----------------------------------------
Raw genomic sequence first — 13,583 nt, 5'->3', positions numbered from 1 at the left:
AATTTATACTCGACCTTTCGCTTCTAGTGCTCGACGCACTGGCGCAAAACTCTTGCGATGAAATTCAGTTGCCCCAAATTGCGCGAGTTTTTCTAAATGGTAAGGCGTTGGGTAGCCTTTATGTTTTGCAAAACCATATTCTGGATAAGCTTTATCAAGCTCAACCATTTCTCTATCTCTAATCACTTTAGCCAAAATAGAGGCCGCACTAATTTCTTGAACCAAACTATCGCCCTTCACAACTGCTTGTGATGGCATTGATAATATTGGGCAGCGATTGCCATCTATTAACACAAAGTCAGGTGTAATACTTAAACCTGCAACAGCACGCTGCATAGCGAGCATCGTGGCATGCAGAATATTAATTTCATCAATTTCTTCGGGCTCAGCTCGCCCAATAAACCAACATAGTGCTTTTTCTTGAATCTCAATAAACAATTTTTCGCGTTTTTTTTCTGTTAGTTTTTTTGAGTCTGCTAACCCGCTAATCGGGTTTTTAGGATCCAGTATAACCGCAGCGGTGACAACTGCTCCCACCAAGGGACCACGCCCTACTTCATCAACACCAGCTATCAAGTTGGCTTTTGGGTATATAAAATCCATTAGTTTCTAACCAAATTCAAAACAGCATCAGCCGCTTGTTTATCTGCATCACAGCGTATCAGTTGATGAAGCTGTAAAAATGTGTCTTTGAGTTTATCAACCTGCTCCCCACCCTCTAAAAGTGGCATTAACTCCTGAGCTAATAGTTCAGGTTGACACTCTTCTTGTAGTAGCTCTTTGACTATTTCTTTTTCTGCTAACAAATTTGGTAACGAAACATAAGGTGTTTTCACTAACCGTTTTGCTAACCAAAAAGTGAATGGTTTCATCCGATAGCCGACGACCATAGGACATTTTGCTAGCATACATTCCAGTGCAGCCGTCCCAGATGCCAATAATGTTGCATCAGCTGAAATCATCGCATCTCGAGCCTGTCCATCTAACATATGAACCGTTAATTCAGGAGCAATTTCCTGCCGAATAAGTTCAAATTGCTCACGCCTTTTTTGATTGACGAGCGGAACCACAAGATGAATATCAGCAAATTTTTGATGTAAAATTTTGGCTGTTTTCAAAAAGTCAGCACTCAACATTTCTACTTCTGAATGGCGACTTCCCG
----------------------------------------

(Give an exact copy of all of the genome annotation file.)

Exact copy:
Raw genomic sequence first — 13,583 nt, 5'->3', positions numbered from 1 at the left:
AATTTATACTCGACCTTTCGCTTCTAGTGCTCGACGCACTGGCGCAAAACTCTTGCGATGAAATTCAGTTGCCCCAAATTGCGCGAGTTTTTCTAAATGGTAAGGCGTTGGGTAGCCTTTATGTTTTGCAAAACCATATTCTGGATAAGCTTTATCAAGCTCAACCATTTCTCTATCTCTAATCACTTTAGCCAAAATAGAGGCCGCACTAATTTCTTGAACCAAACTATCGCCCTTCACAACTGCTTGTGATGGCATTGATAATATTGGGCAGCGATTGCCATCTATTAACACAAAGTCAGGTGTAATACTTAAACCTGCAACAGCACGCTGCATAGCGAGCATCGTGGCATGCAGAATATTAATTTCATCAATTTCTTCGGGCTCAGCTCGCCCAATAAACCAACATAGTGCTTTTTCTTGAATCTCAATAAACAATTTTTCGCGTTTTTTTTCTGTTAGTTTTTTTGAGTCTGCTAACCCGCTAATCGGGTTTTTAGGATCCAGTATAACCGCAGCGGTGACAACTGCTCCCACCAAGGGACCACGCCCTACTTCATCAACACCAGCTATCAAGTTGGCTTTTGGGTATATAAAATCCATTAGTTTCTAACCAAATTCAAAACAGCATCAGCCGCTTGTTTATCTGCATCACAGCGTATCAGTTGATGAAGCTGTAAAAATGTGTCTTTGAGTTTATCAACCTGCTCCCCACCCTCTAAAAGTGGCATTAACTCCTGAGCTAATAGTTCAGGTTGACACTCTTCTTGTAGTAGCTCTTTGACTATTTCTTTTTCTGCTAACAAATTTGGTAACGAAACATAAGGTGTTTTCACTAACCGTTTTGCTAACCAAAAAGTGAATGGTTTCATCCGATAGCCGACGACCATAGGACATTTTGCTAGCATACATTCCAGTGCAGCCGTCCCAGATGCCAATAATGTTGCATCAGCTGAAATCATCGCATCTCGAGCCTGTCCATCTAACATATGAACCGTTAATTCAGGAGCAATTTCCTGCCGAATAAGTTCAAATTGCTCACGCCTTTTTTGATTGACGAGCGGAACCACAAGATGAATATCAGCAAATTTTTGATGTAAAATTTTGGCTGTTTTCAAAAAGTCAGCACTCAACATTTCTACTTCTGAATGGCGACTTCCCG